Wednesday, December 6, 2017

CD Odyssey Disc 1080: Nice & Smooth

I’m busy in a whole lot of ways right now but I’m trying to keep my head above water and stay inspired. With the help of my Friday night server I’ve discovered two new bands this week that I really like.

Chief is an indie folk band from California that only ever released one album – Modern Rituals – but it’s a good one. The Acorn is a Canadian band that is still going strong and released a couple of records that really appealed to me – “Glory Hope Mountain” and “Heron Act”. Both have now gone on the wish list I cart around while CD shopping.

Disc 1080 is…Self-Titled
Artist: Nice & Smooth

Year of Release: 1989

What’s up with the Cover? You know when you see a picture of yourself from way back in the day and you think that you look pretty good: young, vibrant, ready to take on the world. Then you look at what you’re wearing and cringe, realizing that what was the height of cool in the day has not aged well. That’s the reaction Nice & Smooth probably have every time they look at this album cover.

How I Came To Know It: I heard Nice & Smooth to a guest rap on Gang Starr’s “DWYCK,” a song from the 1994 album “Hard to Earn.” Although they were only on for a couple of bars they really impressed me and I had to find out more.

How It Stacks Up:  I only have this one Nice & Smooth album. They’re kind of hard to find so while I’m not ruling out adding more, I’m not counting on it either. For now, one doesn’t allow a stack up.

Ratings: 4 stars

Nice & Smooth may not be as famous as other bands that came out of the eighties New York rap scene, but they deserve more recognition. Listening to this album as an outsider to that scene looking in, I can only hope that among the faithful, they are known and well loved.

This is classic late eighties rap, with a few solid samples, borrowed at the time without fear of copyright law and used in small snippets to help facilitate a beat. There are occasions when the sample is a bit too obvious – they borrow from the Five Stairsteps “O-o-h Child” a bit too heavily on a song also called “O-o-h Child” – but generally they keep it simple and know how to repurpose grooves from the seventies to make raps of the eighties that are just as imaginative and original.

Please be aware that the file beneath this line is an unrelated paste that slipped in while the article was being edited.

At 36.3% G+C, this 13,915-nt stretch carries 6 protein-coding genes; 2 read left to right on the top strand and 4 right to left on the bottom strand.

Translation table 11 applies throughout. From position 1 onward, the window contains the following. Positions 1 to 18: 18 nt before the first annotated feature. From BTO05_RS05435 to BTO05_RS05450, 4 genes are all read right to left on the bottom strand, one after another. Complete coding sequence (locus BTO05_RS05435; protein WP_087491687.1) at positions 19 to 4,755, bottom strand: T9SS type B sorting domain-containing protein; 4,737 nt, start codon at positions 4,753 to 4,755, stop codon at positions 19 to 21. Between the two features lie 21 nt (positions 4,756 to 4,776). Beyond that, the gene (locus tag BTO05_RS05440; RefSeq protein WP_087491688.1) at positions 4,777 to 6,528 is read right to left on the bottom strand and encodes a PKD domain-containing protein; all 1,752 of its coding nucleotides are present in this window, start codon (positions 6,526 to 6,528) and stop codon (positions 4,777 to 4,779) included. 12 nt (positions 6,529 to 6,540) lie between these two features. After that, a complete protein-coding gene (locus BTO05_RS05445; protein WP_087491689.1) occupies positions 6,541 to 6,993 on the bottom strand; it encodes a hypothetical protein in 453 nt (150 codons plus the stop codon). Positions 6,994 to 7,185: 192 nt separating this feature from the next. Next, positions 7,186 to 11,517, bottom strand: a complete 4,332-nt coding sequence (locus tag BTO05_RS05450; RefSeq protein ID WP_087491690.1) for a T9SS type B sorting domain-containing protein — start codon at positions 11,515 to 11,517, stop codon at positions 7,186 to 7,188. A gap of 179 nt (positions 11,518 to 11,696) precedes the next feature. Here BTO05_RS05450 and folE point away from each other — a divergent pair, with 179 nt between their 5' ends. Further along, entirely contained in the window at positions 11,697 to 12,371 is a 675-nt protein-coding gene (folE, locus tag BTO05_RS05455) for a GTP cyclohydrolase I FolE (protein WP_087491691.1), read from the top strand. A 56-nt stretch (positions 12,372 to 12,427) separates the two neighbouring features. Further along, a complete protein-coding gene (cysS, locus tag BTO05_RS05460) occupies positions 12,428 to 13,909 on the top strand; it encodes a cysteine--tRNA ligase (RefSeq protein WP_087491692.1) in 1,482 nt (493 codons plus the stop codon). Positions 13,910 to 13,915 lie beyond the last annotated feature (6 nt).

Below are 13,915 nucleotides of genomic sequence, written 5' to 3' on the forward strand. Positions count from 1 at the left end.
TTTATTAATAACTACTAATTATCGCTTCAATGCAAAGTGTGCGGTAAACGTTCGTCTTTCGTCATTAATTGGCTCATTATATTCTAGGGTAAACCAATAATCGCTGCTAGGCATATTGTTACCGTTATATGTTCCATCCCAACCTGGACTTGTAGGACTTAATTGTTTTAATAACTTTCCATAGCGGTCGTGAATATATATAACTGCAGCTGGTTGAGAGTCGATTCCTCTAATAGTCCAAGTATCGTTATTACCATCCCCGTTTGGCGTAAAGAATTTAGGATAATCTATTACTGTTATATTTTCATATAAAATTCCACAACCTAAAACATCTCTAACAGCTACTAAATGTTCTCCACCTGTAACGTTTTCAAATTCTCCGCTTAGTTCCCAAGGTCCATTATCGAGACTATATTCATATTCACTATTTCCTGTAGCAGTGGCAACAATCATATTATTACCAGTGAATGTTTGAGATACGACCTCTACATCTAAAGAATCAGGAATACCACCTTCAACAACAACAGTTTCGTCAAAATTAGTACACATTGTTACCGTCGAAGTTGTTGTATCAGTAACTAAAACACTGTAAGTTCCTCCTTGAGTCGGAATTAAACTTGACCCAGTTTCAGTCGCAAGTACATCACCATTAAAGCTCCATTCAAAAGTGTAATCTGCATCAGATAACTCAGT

Nice & Smooth are Greg Nice and Smooth Bee, and they share duties on the mic. Greg Nice is more traditional for the time, reminding me of LL Cool J or maybe the Fresh Prince if he was being a bit more hard core. Nice does a good job of establishing a narrative and his rhymes fall hard on the end of each bar which isn’t terribly imaginative, but he does it with style. Also, remember that in 1989 all rap was innovative.

Smooth Bee is a different animal, and in many ways before his time. He’s got a smooth laid back style that is a bit like Rakim, but with a curl to his delivery that makes him sound like he’s some kind of street philosopher. Like Guru, Smooth Bee also goes beyond bragging about how well he raps and explores intellectual rhymes. One of my favourites is from “Funky For You

“Smooth B, notorious, glorious
Knowledge is infinite, I live in a fortress
I'm so astronomical, yet on a physical plane
My body's just a shell, in control is my brain.”

Dope on a Rope” has an infectious neo-African beat and a crazy sample of someone singing “zoomba-zoomba, ba-zoomba, zam.” Looks weird in print, but it works on the record, aided by Smooth Bee dropping rhymes about atoms and quasars. Smooth Bee is that super chill guy you run into late at a party that comes off as a stoner, and then you realize he’s read five times as many books as you and speaks three more languages.

Despite dabbling in philosophy, Nice & Smooth do rap a lot about 1) how well they rap and 2) scoring girls, but as an old school rap fan I like these subjects. It is like always ordering pasta at an Italian restaurant. Sure you know what you’re going to get, but over time you start to develop a nuanced appreciation of just what makes a good plate of spaghetti.

As rappers go, Nice & Smooth’s debut album is a pretty solid plate of spaghetti. They are playful when it is called for, but hit the beat hard when the mood moves them. Early tracks play games by refusing to close a rhyme that clearly ends with “ass” but on “Hit Me” they happily drop a half dozen explicit references to genitalia. They swear with purpose, not simply for shock value.

I’m no rap historian, but I also got the impression a lot of later acts were inspired by their work. Listening to the heavy thump and downward cascade of “Gold” I found myself thinking of modern acts like Run the Jewels’ (who have a song called “Stay Gold” on their latest album). Nice & Smooth songs are slower don’t hit as hard but you can see the seeds of what would come later. Or maybe I’m just fooling myself because both songs feature rhymes about gold.

The album is slightly long at 15 songs and 52 minutes, but only slightly and there is enough ear candy sprinkled throughout that you don’t mind one or two bits of filler. Listening to this record I realized two things. First, they should have been more famous. Second, regardless of how famous they are, I need to put this on more often.

Best tracks: Perfect Harmony, No Delayin’, Funky For You, Hit Me, Dope Not Hype, Nice & Smooth, Dope on a Rope

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